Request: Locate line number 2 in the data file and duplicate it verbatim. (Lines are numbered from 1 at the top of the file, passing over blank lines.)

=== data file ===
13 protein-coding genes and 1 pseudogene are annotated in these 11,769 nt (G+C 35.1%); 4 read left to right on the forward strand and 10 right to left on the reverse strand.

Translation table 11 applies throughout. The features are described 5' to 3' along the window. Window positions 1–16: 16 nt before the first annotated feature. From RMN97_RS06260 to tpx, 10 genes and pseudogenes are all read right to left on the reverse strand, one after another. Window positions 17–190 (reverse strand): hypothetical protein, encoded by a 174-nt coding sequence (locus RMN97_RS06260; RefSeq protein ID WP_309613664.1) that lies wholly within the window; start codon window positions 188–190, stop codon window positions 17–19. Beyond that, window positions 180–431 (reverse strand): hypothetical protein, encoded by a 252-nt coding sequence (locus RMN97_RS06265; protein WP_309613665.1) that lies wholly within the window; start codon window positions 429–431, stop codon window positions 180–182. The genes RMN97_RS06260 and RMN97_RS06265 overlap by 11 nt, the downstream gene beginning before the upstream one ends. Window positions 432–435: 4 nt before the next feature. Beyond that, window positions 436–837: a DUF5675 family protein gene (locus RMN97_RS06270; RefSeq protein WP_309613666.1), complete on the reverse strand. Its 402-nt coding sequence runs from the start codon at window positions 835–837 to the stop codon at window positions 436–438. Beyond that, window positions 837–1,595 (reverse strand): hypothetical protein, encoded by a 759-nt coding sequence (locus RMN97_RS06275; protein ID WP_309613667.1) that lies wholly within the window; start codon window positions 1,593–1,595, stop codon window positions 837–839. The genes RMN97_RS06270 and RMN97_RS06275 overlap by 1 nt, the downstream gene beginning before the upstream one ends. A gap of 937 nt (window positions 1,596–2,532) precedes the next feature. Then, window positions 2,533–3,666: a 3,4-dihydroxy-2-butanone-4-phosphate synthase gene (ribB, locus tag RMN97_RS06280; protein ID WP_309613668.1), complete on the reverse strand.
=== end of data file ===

Translation table 11 applies throughout. The features are described 5' to 3' along the window. Window positions 1–16: 16 nt before the first annotated feature. From RMN97_RS06260 to tpx, 10 genes and pseudogenes are all read right to left on the reverse strand, one after another. Window positions 17–190 (reverse strand): hypothetical protein, encoded by a 174-nt coding sequence (locus RMN97_RS06260; RefSeq protein ID WP_309613664.1) that lies wholly within the window; start codon window positions 188–190, stop codon window positions 17–19. Beyond that, window positions 180–431 (reverse strand): hypothetical protein, encoded by a 252-nt coding sequence (locus RMN97_RS06265; protein WP_309613665.1) that lies wholly within the window; start codon window positions 429–431, stop codon window positions 180–182. The genes RMN97_RS06260 and RMN97_RS06265 overlap by 11 nt, the downstream gene beginning before the upstream one ends. Window positions 432–435: 4 nt before the next feature. Beyond that, window positions 436–837: a DUF5675 family protein gene (locus RMN97_RS06270; RefSeq protein WP_309613666.1), complete on the reverse strand. Its 402-nt coding sequence runs from the start codon at window positions 835–837 to the stop codon at window positions 436–438. Beyond that, window positions 837–1,595 (reverse strand): hypothetical protein, encoded by a 759-nt coding sequence (locus RMN97_RS06275; protein ID WP_309613667.1) that lies wholly within the window; start codon window positions 1,593–1,595, stop codon window positions 837–839. The genes RMN97_RS06270 and RMN97_RS06275 overlap by 1 nt, the downstream gene beginning before the upstream one ends. A gap of 937 nt (window positions 1,596–2,532) precedes the next feature. Then, window positions 2,533–3,666: a 3,4-dihydroxy-2-butanone-4-phosphate synthase gene (ribB, locus tag RMN97_RS06280; protein ID WP_309613668.1), complete on the reverse strand.